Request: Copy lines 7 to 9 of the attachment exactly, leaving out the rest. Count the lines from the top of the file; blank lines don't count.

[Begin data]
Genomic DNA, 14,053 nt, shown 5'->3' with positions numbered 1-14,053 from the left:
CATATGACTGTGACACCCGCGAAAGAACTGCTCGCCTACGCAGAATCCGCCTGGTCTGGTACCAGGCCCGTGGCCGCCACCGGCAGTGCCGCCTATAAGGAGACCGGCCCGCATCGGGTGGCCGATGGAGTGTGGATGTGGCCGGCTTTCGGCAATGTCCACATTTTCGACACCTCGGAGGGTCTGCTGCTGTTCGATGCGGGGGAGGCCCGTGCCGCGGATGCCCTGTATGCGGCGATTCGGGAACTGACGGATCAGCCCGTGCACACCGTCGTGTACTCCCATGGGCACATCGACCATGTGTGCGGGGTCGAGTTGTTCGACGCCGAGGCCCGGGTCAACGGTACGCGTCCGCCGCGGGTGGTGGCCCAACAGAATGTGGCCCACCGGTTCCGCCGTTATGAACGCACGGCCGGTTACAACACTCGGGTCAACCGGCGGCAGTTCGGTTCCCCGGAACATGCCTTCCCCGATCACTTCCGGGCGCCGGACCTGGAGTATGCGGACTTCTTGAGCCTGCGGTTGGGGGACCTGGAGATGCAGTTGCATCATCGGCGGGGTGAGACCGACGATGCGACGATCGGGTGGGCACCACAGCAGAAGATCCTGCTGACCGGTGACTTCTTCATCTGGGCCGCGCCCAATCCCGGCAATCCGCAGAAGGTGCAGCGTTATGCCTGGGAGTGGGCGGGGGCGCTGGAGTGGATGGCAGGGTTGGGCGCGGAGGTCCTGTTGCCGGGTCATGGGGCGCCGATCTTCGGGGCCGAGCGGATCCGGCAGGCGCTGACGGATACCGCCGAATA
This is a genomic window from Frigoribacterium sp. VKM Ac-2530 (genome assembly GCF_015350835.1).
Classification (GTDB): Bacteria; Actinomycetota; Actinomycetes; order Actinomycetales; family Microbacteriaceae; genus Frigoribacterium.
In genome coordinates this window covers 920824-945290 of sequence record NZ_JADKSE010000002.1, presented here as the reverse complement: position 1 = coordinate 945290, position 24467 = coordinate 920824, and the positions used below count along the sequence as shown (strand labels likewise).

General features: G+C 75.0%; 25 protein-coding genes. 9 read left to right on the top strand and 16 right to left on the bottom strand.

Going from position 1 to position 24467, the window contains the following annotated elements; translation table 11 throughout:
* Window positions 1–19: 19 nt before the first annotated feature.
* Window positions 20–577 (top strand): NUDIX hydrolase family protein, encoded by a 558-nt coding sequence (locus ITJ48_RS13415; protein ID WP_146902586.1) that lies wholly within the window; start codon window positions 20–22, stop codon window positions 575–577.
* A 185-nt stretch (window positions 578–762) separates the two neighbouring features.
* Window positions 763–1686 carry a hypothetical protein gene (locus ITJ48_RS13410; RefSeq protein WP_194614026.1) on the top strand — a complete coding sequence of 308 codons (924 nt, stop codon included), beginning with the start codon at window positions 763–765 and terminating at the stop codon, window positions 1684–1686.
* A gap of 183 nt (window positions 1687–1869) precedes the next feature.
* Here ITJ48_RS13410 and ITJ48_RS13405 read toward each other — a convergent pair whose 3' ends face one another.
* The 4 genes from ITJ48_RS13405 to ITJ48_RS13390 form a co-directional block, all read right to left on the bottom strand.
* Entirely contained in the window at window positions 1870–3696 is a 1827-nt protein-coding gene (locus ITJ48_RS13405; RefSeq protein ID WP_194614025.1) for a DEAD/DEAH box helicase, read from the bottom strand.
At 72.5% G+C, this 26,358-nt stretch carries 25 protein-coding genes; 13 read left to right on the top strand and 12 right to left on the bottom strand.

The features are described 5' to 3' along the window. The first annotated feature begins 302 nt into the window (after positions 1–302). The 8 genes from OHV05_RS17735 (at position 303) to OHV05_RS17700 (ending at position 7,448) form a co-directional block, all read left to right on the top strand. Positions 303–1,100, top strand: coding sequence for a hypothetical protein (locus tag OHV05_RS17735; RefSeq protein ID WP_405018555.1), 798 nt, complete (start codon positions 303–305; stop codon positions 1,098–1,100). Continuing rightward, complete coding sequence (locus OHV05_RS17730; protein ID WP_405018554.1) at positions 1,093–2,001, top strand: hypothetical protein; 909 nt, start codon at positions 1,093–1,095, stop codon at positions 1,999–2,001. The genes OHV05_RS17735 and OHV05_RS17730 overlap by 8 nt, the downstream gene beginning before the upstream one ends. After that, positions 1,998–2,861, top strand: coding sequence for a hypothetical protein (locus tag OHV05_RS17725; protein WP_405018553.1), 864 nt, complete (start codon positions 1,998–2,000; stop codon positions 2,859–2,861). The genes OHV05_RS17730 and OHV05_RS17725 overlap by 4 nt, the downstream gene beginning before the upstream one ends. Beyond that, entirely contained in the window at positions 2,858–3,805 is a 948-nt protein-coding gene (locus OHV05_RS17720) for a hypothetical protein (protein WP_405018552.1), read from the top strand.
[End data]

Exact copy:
Going from position 1 to position 24467, the window contains the following annotated elements; translation table 11 throughout:
* Window positions 1–19: 19 nt before the first annotated feature.
* Window positions 20–577 (top strand): NUDIX hydrolase family protein, encoded by a 558-nt coding sequence (locus ITJ48_RS13415; protein ID WP_146902586.1) that lies wholly within the window; start codon window positions 20–22, stop codon window positions 575–577.